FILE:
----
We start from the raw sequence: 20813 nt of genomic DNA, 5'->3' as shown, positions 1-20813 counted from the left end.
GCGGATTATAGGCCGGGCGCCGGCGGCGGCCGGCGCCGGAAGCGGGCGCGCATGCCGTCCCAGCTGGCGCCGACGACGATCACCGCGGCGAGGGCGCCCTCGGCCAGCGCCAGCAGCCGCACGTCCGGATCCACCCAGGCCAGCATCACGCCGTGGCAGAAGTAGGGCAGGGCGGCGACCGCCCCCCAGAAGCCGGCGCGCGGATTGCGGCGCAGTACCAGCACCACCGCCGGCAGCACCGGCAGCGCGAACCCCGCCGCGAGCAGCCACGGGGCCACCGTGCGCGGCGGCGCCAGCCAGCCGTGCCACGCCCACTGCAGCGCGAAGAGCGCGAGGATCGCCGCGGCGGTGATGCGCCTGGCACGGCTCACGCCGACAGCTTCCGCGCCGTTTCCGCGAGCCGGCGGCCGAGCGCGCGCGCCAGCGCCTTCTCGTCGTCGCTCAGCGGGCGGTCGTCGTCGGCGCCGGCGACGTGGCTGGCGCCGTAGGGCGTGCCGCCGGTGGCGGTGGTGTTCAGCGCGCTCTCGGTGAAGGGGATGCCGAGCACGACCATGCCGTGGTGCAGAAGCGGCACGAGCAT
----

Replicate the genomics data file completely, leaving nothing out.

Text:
We start from the raw sequence: 20813 nt of genomic DNA, 5'->3' as shown, positions 1-20813 counted from the left end.
GCGGATTATAGGCCGGGCGCCGGCGGCGGCCGGCGCCGGAAGCGGGCGCGCATGCCGTCCCAGCTGGCGCCGACGACGATCACCGCGGCGAGGGCGCCCTCGGCCAGCGCCAGCAGCCGCACGTCCGGATCCACCCAGGCCAGCATCACGCCGTGGCAGAAGTAGGGCAGGGCGGCGACCGCCCCCCAGAAGCCGGCGCGCGGATTGCGGCGCAGTACCAGCACCACCGCCGGCAGCACCGGCAGCGCGAACCCCGCCGCGAGCAGCCACGGGGCCACCGTGCGCGGCGGCGCCAGCCAGCCGTGCCACGCCCACTGCAGCGCGAAGAGCGCGAGGATCGCCGCGGCGGTGATGCGCCTGGCACGGCTCACGCCGACAGCTTCCGCGCCGTTTCCGCGAGCCGGCGGCCGAGCGCGCGCGCCAGCGCCTTCTCGTCGTCGCTCAGCGGGCGGTCGTCGTCGGCGCCGGCGACGTGGCTGGCGCCGTAGGGCGTGCCGCCGGTGGCGGTGGTGTTCAGCGCGCTCTCGGTGAAGGGGATGCCGAGCACGACCATGCCGTGGTGCAGAAGCGGCACGAGCAT